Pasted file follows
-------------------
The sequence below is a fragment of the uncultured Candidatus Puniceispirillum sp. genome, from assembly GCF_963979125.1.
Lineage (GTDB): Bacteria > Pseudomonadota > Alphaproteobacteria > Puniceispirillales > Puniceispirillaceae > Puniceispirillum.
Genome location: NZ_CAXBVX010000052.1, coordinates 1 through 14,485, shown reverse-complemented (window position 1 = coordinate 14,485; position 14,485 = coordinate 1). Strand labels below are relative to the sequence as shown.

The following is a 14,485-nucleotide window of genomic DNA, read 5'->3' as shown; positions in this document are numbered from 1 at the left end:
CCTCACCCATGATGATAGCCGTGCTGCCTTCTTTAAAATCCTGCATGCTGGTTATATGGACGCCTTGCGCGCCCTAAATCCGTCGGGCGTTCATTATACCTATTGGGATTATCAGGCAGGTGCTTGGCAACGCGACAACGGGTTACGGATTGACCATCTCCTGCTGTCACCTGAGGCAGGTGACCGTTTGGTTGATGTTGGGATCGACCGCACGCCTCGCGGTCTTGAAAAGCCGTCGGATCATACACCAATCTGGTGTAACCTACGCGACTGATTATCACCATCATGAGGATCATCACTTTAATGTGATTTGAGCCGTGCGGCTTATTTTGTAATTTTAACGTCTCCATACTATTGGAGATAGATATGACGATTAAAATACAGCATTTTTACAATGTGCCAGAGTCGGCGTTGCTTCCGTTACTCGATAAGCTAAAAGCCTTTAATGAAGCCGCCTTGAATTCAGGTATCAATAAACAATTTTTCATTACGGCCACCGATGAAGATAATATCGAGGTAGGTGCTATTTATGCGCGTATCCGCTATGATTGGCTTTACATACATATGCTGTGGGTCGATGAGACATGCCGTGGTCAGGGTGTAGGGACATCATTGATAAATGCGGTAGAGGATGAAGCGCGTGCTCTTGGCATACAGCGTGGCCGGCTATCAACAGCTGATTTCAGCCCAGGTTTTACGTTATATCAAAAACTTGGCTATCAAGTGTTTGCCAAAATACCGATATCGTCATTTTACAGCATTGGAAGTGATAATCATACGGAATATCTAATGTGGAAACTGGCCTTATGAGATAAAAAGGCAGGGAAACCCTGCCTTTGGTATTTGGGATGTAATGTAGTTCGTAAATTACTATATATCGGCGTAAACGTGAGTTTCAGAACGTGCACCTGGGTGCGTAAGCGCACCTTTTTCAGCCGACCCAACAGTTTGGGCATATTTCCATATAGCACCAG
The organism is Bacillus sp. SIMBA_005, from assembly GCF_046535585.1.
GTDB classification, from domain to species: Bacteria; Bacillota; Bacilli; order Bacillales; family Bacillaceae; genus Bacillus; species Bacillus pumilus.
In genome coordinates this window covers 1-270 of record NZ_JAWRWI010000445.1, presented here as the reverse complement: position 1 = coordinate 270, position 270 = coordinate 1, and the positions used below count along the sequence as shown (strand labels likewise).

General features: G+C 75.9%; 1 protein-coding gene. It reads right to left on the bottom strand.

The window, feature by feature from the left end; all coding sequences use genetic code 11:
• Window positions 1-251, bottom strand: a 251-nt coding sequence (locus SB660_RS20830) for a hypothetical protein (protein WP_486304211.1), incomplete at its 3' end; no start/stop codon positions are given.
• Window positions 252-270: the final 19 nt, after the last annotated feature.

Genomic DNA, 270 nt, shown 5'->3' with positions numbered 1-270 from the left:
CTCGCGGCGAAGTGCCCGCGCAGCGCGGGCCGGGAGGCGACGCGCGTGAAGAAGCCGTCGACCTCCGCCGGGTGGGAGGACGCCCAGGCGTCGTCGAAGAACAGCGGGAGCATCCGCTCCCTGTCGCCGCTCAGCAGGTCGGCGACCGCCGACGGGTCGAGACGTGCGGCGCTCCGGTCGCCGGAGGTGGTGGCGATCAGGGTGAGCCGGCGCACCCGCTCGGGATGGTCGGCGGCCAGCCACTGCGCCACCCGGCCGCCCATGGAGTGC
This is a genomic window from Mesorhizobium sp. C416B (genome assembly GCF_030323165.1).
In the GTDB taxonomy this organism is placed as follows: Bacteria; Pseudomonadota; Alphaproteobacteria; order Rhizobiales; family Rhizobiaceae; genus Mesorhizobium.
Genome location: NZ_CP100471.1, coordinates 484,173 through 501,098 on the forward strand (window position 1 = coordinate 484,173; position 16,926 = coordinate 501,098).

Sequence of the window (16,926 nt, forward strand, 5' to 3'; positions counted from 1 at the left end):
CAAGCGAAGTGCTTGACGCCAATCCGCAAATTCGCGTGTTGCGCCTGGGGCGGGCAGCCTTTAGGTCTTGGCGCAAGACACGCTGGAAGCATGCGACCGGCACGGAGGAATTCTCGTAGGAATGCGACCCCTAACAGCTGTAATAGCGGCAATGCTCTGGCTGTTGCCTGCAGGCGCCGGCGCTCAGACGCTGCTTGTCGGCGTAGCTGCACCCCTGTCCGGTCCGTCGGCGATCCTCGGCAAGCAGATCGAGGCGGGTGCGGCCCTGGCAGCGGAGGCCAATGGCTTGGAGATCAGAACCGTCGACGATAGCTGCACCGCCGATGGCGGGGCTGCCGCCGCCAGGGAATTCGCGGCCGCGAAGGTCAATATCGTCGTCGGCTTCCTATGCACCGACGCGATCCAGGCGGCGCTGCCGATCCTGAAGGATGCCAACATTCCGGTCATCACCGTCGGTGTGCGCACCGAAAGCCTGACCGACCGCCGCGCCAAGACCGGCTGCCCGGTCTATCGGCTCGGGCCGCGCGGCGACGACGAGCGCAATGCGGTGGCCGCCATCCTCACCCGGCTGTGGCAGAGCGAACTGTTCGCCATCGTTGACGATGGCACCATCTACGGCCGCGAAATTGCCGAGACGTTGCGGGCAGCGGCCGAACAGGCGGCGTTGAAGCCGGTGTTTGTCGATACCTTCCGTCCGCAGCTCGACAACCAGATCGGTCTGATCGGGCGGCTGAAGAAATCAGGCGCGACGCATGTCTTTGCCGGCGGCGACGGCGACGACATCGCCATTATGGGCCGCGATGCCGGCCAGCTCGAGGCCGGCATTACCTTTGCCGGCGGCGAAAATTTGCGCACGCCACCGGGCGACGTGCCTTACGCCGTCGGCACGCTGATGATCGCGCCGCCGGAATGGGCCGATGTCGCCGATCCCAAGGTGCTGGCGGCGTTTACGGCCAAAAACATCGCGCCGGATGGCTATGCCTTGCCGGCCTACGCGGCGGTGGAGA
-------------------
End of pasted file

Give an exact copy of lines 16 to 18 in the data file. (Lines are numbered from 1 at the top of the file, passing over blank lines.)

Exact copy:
In the GTDB taxonomy this organism is placed as follows: Bacteria; Pseudomonadota; Alphaproteobacteria; order Rhizobiales; family Rhizobiaceae; genus Mesorhizobium.
Genome location: NZ_CP100471.1, coordinates 484,173 through 501,098 on the forward strand (window position 1 = coordinate 484,173; position 16,926 = coordinate 501,098).

Sequence of the window (16,926 nt, forward strand, 5' to 3'; positions counted from 1 at the left end):